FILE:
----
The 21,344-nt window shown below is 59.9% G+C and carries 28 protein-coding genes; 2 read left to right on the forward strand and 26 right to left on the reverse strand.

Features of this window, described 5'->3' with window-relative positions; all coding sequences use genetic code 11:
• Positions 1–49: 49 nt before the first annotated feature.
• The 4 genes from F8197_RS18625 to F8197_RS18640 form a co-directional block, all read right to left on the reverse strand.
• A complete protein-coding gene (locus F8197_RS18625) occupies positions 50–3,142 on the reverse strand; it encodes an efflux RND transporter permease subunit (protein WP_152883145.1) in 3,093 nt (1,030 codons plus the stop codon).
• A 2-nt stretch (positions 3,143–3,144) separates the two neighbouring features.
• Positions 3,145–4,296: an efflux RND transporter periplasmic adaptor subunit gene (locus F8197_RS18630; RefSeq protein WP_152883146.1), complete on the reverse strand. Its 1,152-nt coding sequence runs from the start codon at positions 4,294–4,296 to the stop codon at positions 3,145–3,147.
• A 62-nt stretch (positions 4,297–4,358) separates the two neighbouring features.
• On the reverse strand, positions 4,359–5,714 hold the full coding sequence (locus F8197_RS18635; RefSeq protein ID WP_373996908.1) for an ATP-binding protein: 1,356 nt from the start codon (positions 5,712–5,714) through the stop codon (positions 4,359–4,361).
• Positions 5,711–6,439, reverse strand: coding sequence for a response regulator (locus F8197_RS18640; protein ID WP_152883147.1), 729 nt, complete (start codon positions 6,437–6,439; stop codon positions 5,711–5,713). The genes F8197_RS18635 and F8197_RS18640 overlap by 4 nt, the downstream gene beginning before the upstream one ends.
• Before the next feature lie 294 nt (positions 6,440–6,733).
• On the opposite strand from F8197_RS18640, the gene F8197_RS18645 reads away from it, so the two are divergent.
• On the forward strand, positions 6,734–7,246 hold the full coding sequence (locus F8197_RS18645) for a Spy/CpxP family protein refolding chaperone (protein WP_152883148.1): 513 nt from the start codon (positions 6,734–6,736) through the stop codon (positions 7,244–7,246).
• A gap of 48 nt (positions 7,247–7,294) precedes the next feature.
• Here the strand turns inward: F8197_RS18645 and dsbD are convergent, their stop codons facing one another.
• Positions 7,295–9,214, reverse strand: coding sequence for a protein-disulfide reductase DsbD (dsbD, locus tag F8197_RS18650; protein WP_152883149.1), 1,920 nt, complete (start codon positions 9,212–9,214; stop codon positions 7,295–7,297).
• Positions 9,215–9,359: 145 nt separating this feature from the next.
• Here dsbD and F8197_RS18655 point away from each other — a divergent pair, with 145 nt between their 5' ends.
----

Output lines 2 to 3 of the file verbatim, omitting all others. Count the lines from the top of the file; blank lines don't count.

Features of this window, described 5'->3' with window-relative positions; all coding sequences use genetic code 11:
• Positions 1–49: 49 nt before the first annotated feature.